Adelaide Finkbine Hixon

Class of ‘36, 2002 Recipient

Adelaide is a philanthropist who is outspoken in her commitment to social justice and fairness. She has served on the board of American Way, Planned Parenthood, Pacific Oaks College, Foothill Family Services and Mothers Club. She has given generously to community and a wide array of educational institutions. She is known, loved and respected for her forthright opinions, her generosity and her true internal compass.

Margaret Taylor Cunningham

Class of ‘58, 2003 Recipient

Margaret is an Episcopal priest and has served in pastoral care at All Saints Church in Pasadena. She holds an MA from UCLA and also attended Vassar College and UC Berkeley. She has a longstanding commitment to equality for women and for other underserved populations in our society. Before becoming an ordained priest, Margaret taught high school English at Polytechnic School.

Linda LeMoncheck

Class of '71, 2004 Recipient

Feminist philosopher, arts enthusiast and longtime Westridge advocate, Linda served as a trustee of the Long Beach Museum of Art and was a founding member of the Westridge Women in Action Task Force. She served on the Westridge Alumnae council and was an alumnae representative. She was known and respected for her intellectual excellence and compassion.

Palmer Robinson

Class of ‘68, 2006 Recipient

A Superior Court judge for Kings County, Palmer has specialized in complex civil law cases involving product liability, insurance and employment law. She has been an advocate and protector of at-risk children and underserved people. Palmer attended Stanford University and holds a J.D. from the University of California, Hastings College of Law

Sara Sweezy Berry

Class of ‘57, 2007 Recipient

Researcher and professor of African American History at John Hopkins University, Sara teaches courses in history, anthropology and is affiliated with the Center for Africana Studies. She is the author of several books and many academic articles. Sara is the recipient of fellowships from the Fulbright Scholars Program, the Guggenheim Foundation and the Bunting Institute from Radcliffe College. She received her M.A. and Ph.D in economics from the University of Michigan and her B.A. in history from Radcliffe College. Sara has held academic positions at Northwestern, Princeton and Boston University and is a noted scholar and advocate for social justice and economic change in Africa.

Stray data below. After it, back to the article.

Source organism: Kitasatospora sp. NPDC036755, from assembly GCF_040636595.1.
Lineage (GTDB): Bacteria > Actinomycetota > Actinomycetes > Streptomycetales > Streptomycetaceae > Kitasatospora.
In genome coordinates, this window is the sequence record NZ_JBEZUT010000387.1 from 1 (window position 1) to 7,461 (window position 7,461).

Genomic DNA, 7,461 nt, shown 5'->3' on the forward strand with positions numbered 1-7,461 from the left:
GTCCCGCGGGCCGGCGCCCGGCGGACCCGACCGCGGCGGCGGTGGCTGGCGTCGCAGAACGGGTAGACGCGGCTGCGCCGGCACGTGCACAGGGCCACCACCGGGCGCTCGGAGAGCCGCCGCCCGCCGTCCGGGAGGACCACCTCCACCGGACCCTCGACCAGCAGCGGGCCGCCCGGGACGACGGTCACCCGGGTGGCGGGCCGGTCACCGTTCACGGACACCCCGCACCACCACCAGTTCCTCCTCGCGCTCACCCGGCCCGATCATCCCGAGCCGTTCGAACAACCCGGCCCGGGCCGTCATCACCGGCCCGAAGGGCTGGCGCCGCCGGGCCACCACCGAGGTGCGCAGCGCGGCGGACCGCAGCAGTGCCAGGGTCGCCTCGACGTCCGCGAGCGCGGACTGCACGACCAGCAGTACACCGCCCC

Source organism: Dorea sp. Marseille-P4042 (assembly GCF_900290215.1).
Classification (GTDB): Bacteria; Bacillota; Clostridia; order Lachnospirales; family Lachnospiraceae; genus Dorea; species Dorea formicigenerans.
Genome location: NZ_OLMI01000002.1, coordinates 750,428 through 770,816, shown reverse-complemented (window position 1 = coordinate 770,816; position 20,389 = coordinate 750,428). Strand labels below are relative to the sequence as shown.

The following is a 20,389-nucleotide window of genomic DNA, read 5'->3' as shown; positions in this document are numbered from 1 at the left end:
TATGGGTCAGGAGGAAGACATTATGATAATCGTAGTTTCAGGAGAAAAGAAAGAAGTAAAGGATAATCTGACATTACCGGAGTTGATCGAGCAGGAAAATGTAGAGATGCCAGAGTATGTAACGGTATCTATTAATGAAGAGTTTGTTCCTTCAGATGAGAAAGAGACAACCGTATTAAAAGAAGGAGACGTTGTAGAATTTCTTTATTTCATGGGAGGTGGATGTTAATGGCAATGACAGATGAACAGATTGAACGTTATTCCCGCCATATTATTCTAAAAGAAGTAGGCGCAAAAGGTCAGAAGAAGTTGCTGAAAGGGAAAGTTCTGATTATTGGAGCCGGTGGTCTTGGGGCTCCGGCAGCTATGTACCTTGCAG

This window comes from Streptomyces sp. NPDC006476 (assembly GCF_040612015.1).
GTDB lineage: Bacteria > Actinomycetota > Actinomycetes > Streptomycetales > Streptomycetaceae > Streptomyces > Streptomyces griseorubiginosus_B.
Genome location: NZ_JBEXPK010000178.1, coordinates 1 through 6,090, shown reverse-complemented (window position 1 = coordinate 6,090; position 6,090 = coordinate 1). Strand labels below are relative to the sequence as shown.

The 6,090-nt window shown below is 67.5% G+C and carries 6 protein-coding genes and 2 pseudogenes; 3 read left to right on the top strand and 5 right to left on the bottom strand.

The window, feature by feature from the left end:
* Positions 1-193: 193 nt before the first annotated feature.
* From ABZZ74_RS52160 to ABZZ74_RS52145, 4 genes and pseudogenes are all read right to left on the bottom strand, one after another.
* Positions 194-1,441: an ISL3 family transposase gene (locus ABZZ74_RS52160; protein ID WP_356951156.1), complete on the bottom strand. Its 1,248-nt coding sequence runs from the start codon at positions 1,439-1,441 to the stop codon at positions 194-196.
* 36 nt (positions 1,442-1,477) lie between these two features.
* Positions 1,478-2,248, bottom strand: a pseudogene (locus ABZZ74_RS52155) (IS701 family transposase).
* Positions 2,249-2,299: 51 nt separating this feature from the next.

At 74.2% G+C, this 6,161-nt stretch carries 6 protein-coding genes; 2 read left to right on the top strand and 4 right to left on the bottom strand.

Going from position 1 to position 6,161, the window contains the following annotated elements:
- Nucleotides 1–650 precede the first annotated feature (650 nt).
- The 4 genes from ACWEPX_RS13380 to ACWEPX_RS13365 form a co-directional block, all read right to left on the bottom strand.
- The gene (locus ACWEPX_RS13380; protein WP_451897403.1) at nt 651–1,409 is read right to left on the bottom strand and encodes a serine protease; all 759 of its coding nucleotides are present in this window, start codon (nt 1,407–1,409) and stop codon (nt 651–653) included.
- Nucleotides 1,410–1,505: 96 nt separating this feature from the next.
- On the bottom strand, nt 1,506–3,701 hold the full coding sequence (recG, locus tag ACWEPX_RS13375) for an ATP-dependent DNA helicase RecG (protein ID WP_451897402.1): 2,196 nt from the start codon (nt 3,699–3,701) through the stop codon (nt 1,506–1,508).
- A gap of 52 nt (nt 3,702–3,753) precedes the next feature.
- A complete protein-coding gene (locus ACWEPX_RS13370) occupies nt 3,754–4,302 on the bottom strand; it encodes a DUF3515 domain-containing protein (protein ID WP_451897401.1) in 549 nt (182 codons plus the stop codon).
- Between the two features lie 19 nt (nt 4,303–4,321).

Joan Taufenback Haskell*

Class of ‘47, 2008 Recipient

Known to her friends as “Joanie” or “Tauf,” Joan has been a class representative for sixty-one years! Her dedication to the class of ’47 and her sense of building and keeping the fabric of community alive and well is legendary. The entire class of ‘47 knows her for her enthusiasm, her creativity and her ceaseless hard work and positive energy for all things Westridge.

Bonnie Dean

Class of ‘75, 2009 Recipient

International businesswoman and director of several public and private organizations in the United Kingdom, Bonnie is a tireless advocate and mentor to women in business. She holds a Bachelor of Arts Degree in International Relations from Stanford University and a Masters in Business Administration from Harvard University. Bonnie is an avid traveler and has an abiding interest in Asian cultures, which she acquired while doing a study abroad program in Thailand while at Westridge. She credits Westridge School for her lifelong success.

“Westridge is the finest school I have ever attended. The Westridge standards are the highest I’ve ever experienced, but were combined with a mature and considered level of support.”